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An Australian in the Royal Flying Corps – Gordon ROSS-SODEN

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Gordon was born on the 31st of May 1888 in St Kilda, Victoria.  He was the youngest son of John Ross SODEN and Isabella Mary HALTON, who married in Vic in 1881.

His father, John, died in 1892, aged 44, and was buried in the St Kilda Cemetery.

Isabella, a beneficiary of the James Tyson millions, who became associated with all kinds of charitable and philanthropic work, died on the 21/11/1924 in London following an operation.  Her remains were brought back to Australia and buried with her husband.

 

Siblings (3):

1. John Leslie (Jack) b.1/11/1882 Kyneton – Doctor – WW1: Capt, AAMC, AIF – marr (Dr) Margaret H.U. ROBERTSON 12/2/1920 Vic – d.7/12/1930 Elmhurst, Middle Brighton;

2. Alfred Bentley b.1/8/1884 – Grazier – marr Nell BRIGGS 1925 UK – WW2: Pte V395409, 17th Bn, VDC – d.1/3/1982 Vic;

3. Henry (Harry) b.17/5/1886 St Kilda – Member of rowing (8) team 1912 Olympics – Solicitor – WW1: Lieut, MG Corps, AIF – marr. Anne QUIGLEY 25/9/1920 Vic – d.29/6/1944 Greyholm, Sandringham;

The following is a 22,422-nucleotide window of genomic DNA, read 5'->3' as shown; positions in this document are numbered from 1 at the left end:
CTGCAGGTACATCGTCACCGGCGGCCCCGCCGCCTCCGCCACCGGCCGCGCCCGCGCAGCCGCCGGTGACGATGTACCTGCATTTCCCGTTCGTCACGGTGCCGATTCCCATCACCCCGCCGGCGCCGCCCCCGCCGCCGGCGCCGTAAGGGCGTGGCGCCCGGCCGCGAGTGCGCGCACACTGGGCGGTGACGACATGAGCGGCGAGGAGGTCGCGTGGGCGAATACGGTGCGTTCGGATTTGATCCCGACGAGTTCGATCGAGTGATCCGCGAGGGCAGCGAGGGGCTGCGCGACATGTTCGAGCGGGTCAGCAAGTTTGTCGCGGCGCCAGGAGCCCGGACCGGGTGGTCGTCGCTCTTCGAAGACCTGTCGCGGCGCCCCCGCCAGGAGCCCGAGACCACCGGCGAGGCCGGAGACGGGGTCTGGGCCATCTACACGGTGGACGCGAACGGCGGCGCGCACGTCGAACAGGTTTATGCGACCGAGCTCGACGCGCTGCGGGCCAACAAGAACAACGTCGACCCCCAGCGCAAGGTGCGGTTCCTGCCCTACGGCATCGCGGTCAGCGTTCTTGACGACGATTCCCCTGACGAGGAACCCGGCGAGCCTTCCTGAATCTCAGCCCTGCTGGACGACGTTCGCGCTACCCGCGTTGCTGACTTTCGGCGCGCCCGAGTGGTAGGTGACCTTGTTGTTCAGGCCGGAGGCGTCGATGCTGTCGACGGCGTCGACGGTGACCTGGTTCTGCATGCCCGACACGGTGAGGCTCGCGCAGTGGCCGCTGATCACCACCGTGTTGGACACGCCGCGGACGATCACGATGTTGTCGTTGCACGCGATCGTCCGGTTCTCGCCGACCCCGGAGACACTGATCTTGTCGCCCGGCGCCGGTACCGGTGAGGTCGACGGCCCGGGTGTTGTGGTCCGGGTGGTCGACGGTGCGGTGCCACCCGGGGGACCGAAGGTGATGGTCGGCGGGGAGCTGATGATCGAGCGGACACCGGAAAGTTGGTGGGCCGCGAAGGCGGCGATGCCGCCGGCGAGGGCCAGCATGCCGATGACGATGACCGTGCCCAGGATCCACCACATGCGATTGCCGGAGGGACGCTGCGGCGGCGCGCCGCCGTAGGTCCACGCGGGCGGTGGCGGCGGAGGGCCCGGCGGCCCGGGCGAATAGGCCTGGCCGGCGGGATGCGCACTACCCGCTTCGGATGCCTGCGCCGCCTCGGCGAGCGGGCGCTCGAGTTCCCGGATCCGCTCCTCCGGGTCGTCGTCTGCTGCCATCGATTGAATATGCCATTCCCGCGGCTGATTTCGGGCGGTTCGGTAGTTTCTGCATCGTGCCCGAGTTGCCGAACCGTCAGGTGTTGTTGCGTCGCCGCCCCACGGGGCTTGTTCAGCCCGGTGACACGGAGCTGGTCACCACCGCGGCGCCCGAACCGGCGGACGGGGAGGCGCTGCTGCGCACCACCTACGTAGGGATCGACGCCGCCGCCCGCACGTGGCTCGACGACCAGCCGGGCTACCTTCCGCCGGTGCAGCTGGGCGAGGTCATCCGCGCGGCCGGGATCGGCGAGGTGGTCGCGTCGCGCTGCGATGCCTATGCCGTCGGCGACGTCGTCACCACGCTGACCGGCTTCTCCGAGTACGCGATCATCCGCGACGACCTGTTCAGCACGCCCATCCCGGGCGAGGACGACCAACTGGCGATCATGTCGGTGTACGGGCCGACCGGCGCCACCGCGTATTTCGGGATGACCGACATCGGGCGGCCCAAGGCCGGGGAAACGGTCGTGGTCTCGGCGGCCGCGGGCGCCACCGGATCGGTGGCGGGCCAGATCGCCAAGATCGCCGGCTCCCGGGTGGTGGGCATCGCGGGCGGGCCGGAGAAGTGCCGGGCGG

Religion: Church of England

Educated at Melbourne Grammar School

Military training in the Melbourne Grammar School Cadets

Mechanical Engineering course (3 years)

Played one seniors game with Essendon Football Club in 1906

Captain of the Melbourne Grammar football team 1907

 

From 1910 he was a Grazier, in partnership with his brother Alf on their New Park station, Morunda, near Narrandera, NSW

 

WW1 Service:

With the intention of enlisting in the Royal Flying Corps (RFC), Gordon embarked in Melbourne on the RMS Persia 10/8/1915 for England, arriving in London 17/9/1915.

On his arrival he found that the RFC weren’t accepting any more recruits for six months, so on the 1/10/1915 he enlisted as a Private in the Army Service Corps (ASC), and was stationed at the Main Supply Depot in Reading.